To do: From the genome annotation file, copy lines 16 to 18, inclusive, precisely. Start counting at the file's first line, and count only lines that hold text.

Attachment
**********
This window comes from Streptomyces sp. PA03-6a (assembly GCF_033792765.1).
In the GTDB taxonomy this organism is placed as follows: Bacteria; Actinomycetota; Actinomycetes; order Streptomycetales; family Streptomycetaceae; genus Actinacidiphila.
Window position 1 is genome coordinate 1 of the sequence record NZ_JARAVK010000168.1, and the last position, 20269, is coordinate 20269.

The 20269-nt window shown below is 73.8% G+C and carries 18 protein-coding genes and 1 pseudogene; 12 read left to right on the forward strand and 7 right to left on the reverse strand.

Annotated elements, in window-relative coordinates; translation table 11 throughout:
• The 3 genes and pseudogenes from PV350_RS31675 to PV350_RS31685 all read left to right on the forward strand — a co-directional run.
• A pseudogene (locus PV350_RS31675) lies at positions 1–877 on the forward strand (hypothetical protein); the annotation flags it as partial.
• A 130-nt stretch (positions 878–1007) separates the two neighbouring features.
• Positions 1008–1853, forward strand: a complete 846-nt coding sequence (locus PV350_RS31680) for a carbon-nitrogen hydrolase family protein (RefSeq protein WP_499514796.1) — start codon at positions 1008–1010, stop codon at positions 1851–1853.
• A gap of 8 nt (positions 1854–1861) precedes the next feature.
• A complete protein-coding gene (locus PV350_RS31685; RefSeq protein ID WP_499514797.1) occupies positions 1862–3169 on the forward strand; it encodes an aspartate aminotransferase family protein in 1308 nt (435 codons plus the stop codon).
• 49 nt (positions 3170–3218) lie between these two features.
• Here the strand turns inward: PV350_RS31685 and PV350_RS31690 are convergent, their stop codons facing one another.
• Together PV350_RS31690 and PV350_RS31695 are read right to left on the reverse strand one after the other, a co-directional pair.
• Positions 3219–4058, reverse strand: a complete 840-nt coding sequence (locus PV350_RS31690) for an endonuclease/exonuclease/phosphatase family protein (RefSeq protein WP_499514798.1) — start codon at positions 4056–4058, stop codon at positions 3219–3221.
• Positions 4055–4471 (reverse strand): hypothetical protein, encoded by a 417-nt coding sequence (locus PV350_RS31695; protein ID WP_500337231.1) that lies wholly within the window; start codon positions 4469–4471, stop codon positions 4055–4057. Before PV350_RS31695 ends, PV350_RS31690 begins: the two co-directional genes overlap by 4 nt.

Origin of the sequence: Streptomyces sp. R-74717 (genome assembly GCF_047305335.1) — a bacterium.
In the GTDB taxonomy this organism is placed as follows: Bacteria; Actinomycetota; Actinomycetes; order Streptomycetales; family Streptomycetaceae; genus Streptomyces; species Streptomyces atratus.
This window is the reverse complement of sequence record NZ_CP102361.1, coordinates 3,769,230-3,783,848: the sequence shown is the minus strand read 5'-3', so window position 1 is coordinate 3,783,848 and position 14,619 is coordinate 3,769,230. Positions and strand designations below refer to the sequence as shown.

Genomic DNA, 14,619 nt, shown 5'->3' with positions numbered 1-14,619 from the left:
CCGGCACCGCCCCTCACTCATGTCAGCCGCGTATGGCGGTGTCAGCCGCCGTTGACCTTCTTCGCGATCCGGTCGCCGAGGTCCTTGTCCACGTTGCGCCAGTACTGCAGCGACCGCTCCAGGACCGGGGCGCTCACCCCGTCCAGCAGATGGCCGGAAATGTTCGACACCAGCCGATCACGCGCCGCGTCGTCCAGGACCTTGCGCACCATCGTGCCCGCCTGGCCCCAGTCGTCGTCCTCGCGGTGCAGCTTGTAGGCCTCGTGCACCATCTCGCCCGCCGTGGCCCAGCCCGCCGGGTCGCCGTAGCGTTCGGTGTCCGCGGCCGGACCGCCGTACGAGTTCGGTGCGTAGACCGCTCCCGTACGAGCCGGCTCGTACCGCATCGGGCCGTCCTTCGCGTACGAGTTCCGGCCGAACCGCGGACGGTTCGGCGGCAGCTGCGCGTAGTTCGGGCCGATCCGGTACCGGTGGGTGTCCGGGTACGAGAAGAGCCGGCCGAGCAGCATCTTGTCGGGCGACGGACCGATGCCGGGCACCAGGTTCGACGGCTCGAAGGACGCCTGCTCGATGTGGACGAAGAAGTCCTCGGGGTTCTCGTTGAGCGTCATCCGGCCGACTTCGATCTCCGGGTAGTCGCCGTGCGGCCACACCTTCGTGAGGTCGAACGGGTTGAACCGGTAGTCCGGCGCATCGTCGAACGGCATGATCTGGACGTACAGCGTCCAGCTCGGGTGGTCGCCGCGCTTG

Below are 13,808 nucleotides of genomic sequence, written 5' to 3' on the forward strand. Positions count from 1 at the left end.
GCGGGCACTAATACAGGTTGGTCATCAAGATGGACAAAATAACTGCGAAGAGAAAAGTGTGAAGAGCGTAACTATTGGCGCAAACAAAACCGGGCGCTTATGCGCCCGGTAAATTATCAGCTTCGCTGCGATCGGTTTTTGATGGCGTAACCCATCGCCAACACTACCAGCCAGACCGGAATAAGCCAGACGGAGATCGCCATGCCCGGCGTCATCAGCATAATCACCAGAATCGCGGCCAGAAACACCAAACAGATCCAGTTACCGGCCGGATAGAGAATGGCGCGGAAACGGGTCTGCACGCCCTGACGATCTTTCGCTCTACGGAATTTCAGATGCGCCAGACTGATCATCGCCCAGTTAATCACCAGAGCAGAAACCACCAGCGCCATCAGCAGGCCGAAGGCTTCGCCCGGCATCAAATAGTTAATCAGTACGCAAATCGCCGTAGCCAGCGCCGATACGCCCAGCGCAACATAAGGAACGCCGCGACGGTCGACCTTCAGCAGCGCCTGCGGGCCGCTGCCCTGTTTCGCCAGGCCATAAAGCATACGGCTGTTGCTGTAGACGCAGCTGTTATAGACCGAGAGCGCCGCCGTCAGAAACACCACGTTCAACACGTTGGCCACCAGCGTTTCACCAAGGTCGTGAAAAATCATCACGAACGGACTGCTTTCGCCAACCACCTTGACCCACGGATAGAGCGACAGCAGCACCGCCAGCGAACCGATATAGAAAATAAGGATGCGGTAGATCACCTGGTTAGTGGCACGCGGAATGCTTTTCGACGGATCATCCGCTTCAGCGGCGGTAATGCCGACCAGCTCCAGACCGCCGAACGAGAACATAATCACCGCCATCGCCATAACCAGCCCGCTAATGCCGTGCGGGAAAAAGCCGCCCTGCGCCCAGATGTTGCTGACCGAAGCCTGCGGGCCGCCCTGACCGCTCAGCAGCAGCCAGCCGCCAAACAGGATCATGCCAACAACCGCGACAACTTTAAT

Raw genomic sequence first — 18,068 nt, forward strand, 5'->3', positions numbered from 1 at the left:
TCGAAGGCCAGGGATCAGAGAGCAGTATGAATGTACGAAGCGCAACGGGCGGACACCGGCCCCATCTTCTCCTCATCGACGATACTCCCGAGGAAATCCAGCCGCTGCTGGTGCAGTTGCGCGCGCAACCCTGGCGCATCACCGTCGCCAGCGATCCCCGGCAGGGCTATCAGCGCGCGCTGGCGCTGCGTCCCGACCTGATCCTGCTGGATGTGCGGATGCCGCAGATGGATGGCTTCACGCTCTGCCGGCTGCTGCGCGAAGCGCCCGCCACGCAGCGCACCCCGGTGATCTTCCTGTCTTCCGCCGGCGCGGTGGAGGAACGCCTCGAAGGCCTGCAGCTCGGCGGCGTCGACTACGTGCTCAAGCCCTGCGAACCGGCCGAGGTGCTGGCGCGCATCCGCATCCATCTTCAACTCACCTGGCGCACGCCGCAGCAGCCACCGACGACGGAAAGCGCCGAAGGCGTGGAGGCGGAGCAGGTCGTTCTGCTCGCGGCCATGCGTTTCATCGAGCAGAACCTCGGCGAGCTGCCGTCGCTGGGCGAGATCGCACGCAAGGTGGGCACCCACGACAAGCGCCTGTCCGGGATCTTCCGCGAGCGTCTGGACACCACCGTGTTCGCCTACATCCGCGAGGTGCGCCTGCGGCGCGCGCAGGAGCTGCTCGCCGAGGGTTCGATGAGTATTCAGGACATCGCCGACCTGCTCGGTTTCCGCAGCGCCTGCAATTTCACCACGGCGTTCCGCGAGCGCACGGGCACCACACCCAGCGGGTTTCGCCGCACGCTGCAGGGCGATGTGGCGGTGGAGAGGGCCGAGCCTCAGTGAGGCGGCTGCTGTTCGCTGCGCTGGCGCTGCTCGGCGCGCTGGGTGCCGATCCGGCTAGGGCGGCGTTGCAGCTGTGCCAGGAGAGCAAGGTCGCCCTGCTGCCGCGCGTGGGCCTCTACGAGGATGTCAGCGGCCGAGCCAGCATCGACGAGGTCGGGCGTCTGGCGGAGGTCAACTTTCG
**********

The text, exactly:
• Positions 4055–4471 (reverse strand): hypothetical protein, encoded by a 417-nt coding sequence (locus PV350_RS31695; protein ID WP_500337231.1) that lies wholly within the window; start codon positions 4469–4471, stop codon positions 4055–4057. Before PV350_RS31695 ends, PV350_RS31690 begins: the two co-directional genes overlap by 4 nt.

Origin of the sequence: Streptomyces sp. R-74717 (genome assembly GCF_047305335.1) — a bacterium.
In the GTDB taxonomy this organism is placed as follows: Bacteria; Actinomycetota; Actinomycetes; order Streptomycetales; family Streptomycetaceae; genus Streptomyces; species Streptomyces atratus.